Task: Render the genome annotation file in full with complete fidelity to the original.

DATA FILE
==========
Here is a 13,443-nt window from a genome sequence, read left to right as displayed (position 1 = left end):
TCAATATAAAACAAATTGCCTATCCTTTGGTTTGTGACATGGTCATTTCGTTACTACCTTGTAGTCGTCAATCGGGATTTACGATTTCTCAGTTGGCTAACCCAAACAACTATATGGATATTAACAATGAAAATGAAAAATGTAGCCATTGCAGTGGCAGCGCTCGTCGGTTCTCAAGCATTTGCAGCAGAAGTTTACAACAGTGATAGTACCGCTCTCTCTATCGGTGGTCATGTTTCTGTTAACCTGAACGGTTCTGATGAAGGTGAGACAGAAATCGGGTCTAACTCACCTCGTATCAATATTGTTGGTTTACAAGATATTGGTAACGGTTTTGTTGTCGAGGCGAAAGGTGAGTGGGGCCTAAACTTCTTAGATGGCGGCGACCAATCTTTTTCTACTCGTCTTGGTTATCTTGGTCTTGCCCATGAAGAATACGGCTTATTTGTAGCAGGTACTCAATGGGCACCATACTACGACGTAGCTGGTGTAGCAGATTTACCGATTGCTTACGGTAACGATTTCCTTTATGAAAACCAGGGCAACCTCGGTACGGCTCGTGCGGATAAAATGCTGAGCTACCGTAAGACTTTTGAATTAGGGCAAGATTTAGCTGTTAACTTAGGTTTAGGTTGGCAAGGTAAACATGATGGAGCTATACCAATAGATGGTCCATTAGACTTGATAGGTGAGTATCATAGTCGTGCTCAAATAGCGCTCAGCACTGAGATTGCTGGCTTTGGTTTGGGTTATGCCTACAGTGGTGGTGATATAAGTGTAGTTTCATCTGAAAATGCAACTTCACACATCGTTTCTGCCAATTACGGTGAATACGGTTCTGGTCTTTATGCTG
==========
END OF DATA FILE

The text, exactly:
Here is a 13,443-nt window from a genome sequence, read left to right as displayed (position 1 = left end):
TCAATATAAAACAAATTGCCTATCCTTTGGTTTGTGACATGGTCATTTCGTTACTACCTTGTAGTCGTCAATCGGGATTTACGATTTCTCAGTTGGCTAACCCAAACAACTATATGGATATTAACAATGAAAATGAAAAATGTAGCCATTGCAGTGGCAGCGCTCGTCGGTTCTCAAGCATTTGCAGCAGAAGTTTACAACAGTGATAGTACCGCTCTCTCTATCGGTGGTCATGTTTCTGTTAACCTGAACGGTTCTGATGAAGGTGAGACAGAAATCGGGTCTAACTCACCTCGTATCAATATTGTTGGTTTACAAGATATTGGTAACGGTTTTGTTGTCGAGGCGAAAGGTGAGTGGGGCCTAAACTTCTTAGATGGCGGCGACCAATCTTTTTCTACTCGTCTTGGTTATCTTGGTCTTGCCCATGAAGAATACGGCTTATTTGTAGCAGGTACTCAATGGGCACCATACTACGACGTAGCTGGTGTAGCAGATTTACCGATTGCTTACGGTAACGATTTCCTTTATGAAAACCAGGGCAACCTCGGTACGGCTCGTGCGGATAAAATGCTGAGCTACCGTAAGACTTTTGAATTAGGGCAAGATTTAGCTGTTAACTTAGGTTTAGGTTGGCAAGGTAAACATGATGGAGCTATACCAATAGATGGTCCATTAGACTTGATAGGTGAGTATCATAGTCGTGCTCAAATAGCGCTCAGCACTGAGATTGCTGGCTTTGGTTTGGGTTATGCCTACAGTGGTGGTGATATAAGTGTAGTTTCATCTGAAAATGCAACTTCACACATCGTTTCTGCCAATTACGGTGAATACGGTTCTGGTCTTTATGCTG